How Blockchain can revolutionise the music and media industries
Monday October 23, 2017,
4 min Read
If you are an artist, a music producer or just a huge music fan like me, you are probably wondering how Blockchain, the technology behind the digital currency Bitcoin, will revolutionise the music industry. But just as industries across verticals are leveraging Blockchain technologies to cut out inefficiencies and increase profits, the music industry too has a lot to gain from the technology that has been dubbed as the new Web 3.0.
Why the music industry needs Blockchain?
While music lovers have hailed digitisation as the democracy of the music industry, the 15.7 billion global music industry has paradoxically remained the same. Music piracy through illegally downloaded, copied and shared content eats into the artist’s royalties and music labels revenue. Added to this, is the lack of a robust rights management system, which leads to loss of revenue to the artist. And the revenue, by the time it actually reaches the artist, can take up to two years! Another area of concern is unpaid royalties, which are often suspended in various stages due to missing information or rights ownership. There is also a lack of access to real-time digital sales data, which if available can be used to strategise marketing campaigns more effectively.
Artists are also plagued by a lack of sales transparency where although Digital Service Providers (DSPs) report a huge volume of streaming transactions, they end up receiving payment for only 20 to 40 percent of these transactions. This has led to several artists choosing to keep their music off such on-demand streaming services, causing notable gaps in the libraries of popular services like Spotify, Tidal, Apple Music, and Google Play Music.
These very areas are where Blockchain can make a difference. As a publically assessable and decentralised database that is distributed across the internet, Blockchain maintains permanent and undeletable records in cryptographic form. Transactions occur across a peer-to-peer network, and are computed, verified and recorded using an automated consensus method, eliminating the need for an intermediator or third party to manage or control information. The very architecture of Blockchain being immutable, distributed and peer-to-peer brings immense potential to deal with the present woes affecting the music industry.
Blockchain can initiate change in several areas
A primary area in which Blockchain can bring positive change is in the creation of a digital rights database. Digital rights expression is one of the main issues afflicting today’s music industry. Identifying copyright of a song and defining how royalties should be split between songwriters, performers, publishers and producers is difficult in digital space. Often artists lose out on royalties due to complicated copyright environment. Blockchain’s immutable distributed ledger system, which ensure that no single entity can claim ownership, provides the perfect solution. Secure files with all relevant information such as composition, lyrics, linear notes, cover art, licensing, etc., can be encoded onto the Blockchain creating a permanent and inerasable record.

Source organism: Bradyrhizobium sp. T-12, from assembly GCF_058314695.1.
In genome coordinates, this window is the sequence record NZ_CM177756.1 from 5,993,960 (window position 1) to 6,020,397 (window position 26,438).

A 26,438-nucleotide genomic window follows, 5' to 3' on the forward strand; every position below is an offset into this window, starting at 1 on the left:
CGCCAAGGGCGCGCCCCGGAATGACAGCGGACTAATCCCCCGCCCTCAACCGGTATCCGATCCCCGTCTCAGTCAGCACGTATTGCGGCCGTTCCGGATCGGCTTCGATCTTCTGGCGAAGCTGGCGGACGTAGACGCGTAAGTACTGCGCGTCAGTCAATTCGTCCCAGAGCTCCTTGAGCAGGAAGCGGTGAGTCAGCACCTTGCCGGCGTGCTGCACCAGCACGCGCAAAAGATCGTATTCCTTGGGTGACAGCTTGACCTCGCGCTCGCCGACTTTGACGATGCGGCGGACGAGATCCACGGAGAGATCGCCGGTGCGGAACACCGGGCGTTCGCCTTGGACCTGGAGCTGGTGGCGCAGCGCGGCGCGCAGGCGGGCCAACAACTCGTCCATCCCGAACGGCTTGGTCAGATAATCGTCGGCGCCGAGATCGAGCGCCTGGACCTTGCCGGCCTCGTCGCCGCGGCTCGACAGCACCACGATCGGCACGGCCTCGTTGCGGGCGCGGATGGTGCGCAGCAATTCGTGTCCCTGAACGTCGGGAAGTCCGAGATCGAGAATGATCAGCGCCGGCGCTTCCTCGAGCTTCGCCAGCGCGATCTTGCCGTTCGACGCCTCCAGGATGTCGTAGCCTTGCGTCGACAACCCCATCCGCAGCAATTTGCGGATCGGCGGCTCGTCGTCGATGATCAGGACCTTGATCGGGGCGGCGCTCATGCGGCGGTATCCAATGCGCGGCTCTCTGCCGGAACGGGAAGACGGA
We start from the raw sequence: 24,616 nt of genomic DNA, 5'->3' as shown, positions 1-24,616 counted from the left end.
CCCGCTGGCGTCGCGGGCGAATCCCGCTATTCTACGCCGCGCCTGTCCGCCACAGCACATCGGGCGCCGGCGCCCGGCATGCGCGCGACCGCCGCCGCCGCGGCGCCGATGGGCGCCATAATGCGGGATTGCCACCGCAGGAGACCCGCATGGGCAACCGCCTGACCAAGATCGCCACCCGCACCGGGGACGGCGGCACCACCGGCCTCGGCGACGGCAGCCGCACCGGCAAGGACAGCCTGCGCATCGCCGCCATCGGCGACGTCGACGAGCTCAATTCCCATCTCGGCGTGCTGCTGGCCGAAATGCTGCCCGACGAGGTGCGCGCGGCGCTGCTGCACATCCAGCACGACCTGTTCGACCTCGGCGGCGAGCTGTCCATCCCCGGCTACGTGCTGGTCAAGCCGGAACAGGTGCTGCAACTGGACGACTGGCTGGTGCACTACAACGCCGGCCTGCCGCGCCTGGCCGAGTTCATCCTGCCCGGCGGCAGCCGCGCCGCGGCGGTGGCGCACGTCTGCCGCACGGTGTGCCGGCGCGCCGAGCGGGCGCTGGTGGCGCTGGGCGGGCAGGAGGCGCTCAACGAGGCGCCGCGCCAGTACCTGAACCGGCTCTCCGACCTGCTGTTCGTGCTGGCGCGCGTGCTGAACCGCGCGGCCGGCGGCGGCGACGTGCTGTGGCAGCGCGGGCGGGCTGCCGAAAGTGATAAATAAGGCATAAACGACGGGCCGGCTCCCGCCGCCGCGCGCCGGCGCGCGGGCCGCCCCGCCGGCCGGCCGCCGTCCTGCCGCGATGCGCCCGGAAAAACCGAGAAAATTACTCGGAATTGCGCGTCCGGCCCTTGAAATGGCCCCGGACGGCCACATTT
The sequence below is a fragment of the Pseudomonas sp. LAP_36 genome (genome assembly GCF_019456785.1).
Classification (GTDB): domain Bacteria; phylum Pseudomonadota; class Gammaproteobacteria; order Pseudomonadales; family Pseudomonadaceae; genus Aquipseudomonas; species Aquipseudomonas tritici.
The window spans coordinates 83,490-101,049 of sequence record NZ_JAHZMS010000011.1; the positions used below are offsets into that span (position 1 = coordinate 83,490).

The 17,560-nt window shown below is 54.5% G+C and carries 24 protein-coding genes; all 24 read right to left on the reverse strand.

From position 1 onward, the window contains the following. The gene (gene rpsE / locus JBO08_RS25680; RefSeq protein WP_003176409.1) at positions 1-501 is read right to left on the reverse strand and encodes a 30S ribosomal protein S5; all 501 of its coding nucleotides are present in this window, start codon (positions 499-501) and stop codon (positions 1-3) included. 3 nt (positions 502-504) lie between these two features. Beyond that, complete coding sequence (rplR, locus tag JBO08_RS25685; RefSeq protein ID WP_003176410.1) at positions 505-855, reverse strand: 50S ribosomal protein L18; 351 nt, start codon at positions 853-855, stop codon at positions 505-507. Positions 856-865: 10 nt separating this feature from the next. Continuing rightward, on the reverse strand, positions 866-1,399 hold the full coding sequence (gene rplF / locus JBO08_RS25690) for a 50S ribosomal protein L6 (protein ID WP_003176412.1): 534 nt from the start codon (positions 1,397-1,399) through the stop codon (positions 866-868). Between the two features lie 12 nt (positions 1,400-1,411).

Blockchain technology can also be leveraged facilitate automatic payment of royalties through ‘smart contracts’. British singer Imogen Heap’s latest song “Tiny Human” released on a Blockchain powered site called Ujo Music allows users to purchase the song, as well as the key, tempo and stem of the track using the cryptocurrency Ether. And the ‘smart contract’ encoded in the Blockchain enables the proceeds to directly reach the artists as well as the producers, writers and engineers. Such a system, removes the need for intermediaries and provides a transparent ecosystem that ensures all stakeholders receive their fair share of royalties.
Digitisation of the music and media industry has also left artists and producers to deal with the rampant problem of piracy, with users finding innovative ways to copy, record and distribute content, without compensating the copyright holders. The immutable security that Blockchain technology provides can be utilised to find solutions to prevent unauthorised distribution. One way is to encode tracks on the Blockchain, which ensures that a unique record is created every time a song is played preventing ‘ripping’ of the content.
The time for disruption is now
I agree with Nick Mason of Pink Floyd, when he says, “If Blockchain technology is going to be the future, we need to dig in and make it happen.” The music industry, disrupted by digitisation, is currently in a struggle due to age-old structures that are unable to cope with the present day digital demands. With this conjuncture, Blockchain technology offers solutions to build a healthy and robust ecosystem that can benefit both artists and producers. While there is still a lot to be explored on how Blockchain can revolutionise the music and media industry, it is clear that Blockchain technology is something that the industry is in dire need of.
(Disclaimer: The views and opinions expressed in this article are those of the author and do not necessarily reflect the views of YourStory.)